Guyon wanted to enter a convent when she was a girl but her parents would not allow it and arranged her marriage to a 37-year-old man when she was only 15. It was an unhappy marriage and she turned increasingly to her mystical experiences and a search for “union with God.”
After he husband died in 1676, she gave herself wholly to her mystical pursuits. She joined a group of ascetic Quietist Catholics led by a Barnabite monk named Francios La Combe. She toured parts of France, Switzerland, and Italy for five years with La Combe, from 1681-86. La Combe taught that meditation of God requires a passive (quiet) state of contemplation that goes beyond the level of the conscious thinking process.
Guyon claimed that she went through a series of spiritual states through her mystical experiences. The first, which she called “union of the powers,” lasted eight years. During this time, she felt drawn to God alone and drawn away from people. The second state, which she called “mystical death,” lasted seven years, during which she had a feeling of detachment from God and was plagued with deep mental depression and thoughts of hell and judgment. She frequently had dark, weird dreams, which she considered a form of revelation. In the third state, which she called “the apostolic state,” she claimed that she was absorbed into and united with God. During this time, she preached, but she did not preach the gospel; she preached mystical experiences.
As she fasted to the extreme and often went without sleep, her mystical experiences increased. She experienced what she thought was union with the essence of God. She had mental delusions or demonic visitations such as envisioning “horrible faces in blueish light.” She went into trances, which would leave her unable to speak for days. During some trances, she wrote things that she believed were inspired (Guyon, An Autobiography, p. 321-324). She claimed that she and La Combe could communicate with one another for hours without speaking verbally. She believed she could speak in the language of angels.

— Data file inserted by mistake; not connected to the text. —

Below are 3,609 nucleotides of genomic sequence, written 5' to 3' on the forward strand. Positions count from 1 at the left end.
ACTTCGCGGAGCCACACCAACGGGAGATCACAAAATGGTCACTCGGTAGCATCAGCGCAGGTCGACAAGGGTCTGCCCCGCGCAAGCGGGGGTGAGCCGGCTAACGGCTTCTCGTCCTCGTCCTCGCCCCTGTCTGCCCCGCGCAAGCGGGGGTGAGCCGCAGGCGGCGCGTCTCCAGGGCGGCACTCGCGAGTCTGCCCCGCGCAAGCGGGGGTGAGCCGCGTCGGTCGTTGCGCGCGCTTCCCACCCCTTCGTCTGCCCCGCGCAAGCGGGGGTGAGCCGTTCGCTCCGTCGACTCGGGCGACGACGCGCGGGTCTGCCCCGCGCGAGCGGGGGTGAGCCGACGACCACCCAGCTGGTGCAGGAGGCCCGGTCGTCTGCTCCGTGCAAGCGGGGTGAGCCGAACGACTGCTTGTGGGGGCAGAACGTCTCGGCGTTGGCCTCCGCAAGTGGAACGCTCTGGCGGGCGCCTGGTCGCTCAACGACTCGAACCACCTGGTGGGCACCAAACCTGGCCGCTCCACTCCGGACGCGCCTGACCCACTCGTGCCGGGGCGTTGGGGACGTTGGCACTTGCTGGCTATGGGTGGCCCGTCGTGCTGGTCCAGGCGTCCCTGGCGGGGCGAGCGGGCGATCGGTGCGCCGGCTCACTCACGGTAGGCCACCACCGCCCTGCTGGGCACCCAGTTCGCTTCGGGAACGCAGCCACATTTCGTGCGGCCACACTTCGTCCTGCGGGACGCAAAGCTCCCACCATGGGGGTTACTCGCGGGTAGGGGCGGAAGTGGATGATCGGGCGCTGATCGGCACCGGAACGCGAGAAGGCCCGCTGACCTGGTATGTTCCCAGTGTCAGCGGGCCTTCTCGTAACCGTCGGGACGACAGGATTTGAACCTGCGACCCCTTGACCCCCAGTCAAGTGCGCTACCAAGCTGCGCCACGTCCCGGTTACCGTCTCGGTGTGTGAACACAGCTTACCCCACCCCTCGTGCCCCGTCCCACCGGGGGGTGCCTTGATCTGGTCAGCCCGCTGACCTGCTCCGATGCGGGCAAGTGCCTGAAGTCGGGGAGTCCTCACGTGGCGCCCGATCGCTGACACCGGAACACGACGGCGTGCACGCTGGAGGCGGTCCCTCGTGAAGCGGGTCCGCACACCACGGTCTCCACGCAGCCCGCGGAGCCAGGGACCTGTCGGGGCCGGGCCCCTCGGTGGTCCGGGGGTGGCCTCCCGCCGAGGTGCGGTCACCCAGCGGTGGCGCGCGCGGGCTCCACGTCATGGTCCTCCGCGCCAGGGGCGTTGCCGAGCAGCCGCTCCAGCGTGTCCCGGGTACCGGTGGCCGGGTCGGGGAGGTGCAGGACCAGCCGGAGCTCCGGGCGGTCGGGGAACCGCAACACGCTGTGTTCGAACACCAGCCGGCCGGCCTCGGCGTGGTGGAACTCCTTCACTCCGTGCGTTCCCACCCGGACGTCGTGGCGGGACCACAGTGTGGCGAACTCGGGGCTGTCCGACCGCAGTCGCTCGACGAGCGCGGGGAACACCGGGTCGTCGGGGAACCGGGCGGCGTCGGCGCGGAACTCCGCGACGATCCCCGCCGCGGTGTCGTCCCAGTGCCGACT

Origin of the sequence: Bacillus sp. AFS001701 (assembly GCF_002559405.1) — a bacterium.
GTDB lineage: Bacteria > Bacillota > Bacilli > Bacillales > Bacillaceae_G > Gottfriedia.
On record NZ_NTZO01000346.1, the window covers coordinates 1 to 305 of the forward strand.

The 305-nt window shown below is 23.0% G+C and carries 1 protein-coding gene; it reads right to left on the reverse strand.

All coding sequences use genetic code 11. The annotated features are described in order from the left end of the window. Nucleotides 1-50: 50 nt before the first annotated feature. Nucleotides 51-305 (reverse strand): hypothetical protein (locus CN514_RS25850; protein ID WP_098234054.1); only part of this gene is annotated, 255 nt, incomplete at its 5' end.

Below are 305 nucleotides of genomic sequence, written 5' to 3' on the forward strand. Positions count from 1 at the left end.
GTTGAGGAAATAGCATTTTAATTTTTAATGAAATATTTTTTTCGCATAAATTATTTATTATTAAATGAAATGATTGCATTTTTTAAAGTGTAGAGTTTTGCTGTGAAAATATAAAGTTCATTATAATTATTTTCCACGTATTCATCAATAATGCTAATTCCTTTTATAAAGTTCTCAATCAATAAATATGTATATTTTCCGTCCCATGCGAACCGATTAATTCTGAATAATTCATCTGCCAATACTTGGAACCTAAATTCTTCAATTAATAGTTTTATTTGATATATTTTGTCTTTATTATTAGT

In 1688, Madame Guyon was arrested on heresy charges and imprisoned in a convent for several months. In December 1695, she was again imprisoned, this time for seven years. Released in March 1703, she spent the final 15 years of her life on the estate of her son-in-law.
Her work on prayer, “A Short and Very Easy Method of Prayer,” was first published in 1685.
THE POPULARITY OF GUYON’S WRITINGS
After her death, Madame Guyon’s works were published by a Dutch Protestant pastor named Poiret. In the 1700s, her books were popular among some Lutherans, Methodists, and Moravians.
For many decades, Moody Press has published an edition of Madam Guyon’s Autobiography. It contains no disclaimer of Guyon’s spiritual and doctrinal errors. In fact, the introduction states, “We offer no word of apology for publishing the autobiography of Madame Guyon, those expressions of devotion to her church, that found vent in her writings.”
At its online web site, Campus Crusade compares Madame Guyon’s Autobiography with John Bunyon’s Pilgrim’s Progress and recommends it without reservation.
On visits to evangelical colleges and seminaries, I have noticed that Madame Guyon’s works are featured prominently in the bookstores and are used in courses on spirituality.
Madame Guyon was included in the book Women Used of God by Ed Reese. The Joyful Woman magazine ran a half-page ad for the book in the September-October 1994 issue. The book contains brief biographies of 50 “Women Leaders of the Christian Cause” and is described as “Ideal for young people (especially girls) looking for role models.” In addition to Guyon, these “role models” include radical Pentecostal female preachers Kathryn Kuhlman and Aimee Semple McPherson.
THE ERRORS OF MADAME GUYON
There are some correct and helpful insights in Madame Guyon’s writings, but taken as a whole they are unscriptural and dangerous. Following are some of the errors:
1. SHE EMPHASIZED THE SURRENDER OF HERSELF TO THE CATHOLIC CHURCH WITHOUT RESERVATION.
Madam Guyon spoke of her goal as “perfect obedience to the will of the Lord, submission to the church” (Guyon, Autobiography). She was referring, of course, to the Catholic Church.